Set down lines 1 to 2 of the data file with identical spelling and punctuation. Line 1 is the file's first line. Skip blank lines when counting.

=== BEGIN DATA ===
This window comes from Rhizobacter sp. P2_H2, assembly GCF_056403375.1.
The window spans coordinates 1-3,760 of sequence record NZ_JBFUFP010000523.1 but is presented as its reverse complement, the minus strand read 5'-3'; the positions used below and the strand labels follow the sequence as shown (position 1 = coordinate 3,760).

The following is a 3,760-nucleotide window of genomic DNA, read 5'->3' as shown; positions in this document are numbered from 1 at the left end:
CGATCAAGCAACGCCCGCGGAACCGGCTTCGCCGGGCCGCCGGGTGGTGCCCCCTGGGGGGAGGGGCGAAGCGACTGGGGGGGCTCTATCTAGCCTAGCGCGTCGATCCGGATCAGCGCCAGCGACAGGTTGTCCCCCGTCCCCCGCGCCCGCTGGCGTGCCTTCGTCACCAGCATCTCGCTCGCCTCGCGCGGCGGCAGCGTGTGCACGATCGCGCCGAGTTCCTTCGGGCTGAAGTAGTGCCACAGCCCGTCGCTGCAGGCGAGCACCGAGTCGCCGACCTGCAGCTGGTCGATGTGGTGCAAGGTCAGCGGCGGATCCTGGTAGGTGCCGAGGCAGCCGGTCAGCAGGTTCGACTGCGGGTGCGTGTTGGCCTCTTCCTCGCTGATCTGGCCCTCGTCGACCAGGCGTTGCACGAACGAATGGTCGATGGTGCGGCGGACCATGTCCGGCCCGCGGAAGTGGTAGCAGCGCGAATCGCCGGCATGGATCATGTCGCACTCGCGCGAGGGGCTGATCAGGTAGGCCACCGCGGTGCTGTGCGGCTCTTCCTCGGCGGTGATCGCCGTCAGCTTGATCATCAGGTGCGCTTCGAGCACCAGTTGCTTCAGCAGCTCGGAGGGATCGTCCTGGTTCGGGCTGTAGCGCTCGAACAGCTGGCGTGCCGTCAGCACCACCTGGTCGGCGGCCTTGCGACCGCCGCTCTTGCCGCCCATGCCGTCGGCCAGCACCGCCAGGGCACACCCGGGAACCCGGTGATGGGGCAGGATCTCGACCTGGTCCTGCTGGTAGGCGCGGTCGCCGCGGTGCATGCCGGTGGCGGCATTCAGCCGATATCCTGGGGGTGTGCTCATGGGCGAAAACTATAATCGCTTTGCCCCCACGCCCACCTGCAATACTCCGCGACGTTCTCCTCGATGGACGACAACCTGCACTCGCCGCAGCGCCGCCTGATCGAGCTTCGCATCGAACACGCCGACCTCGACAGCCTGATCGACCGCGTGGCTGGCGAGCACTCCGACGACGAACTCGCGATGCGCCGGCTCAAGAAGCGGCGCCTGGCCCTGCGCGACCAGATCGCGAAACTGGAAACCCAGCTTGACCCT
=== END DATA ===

This window comes from Rhizobacter sp. P2_H2, assembly GCF_056403375.1.
The window spans coordinates 1-3,760 of sequence record NZ_JBFUFP010000523.1 but is presented as its reverse complement, the minus strand read 5'-3'; the positions used below and the strand labels follow the sequence as shown (position 1 = coordinate 3,760).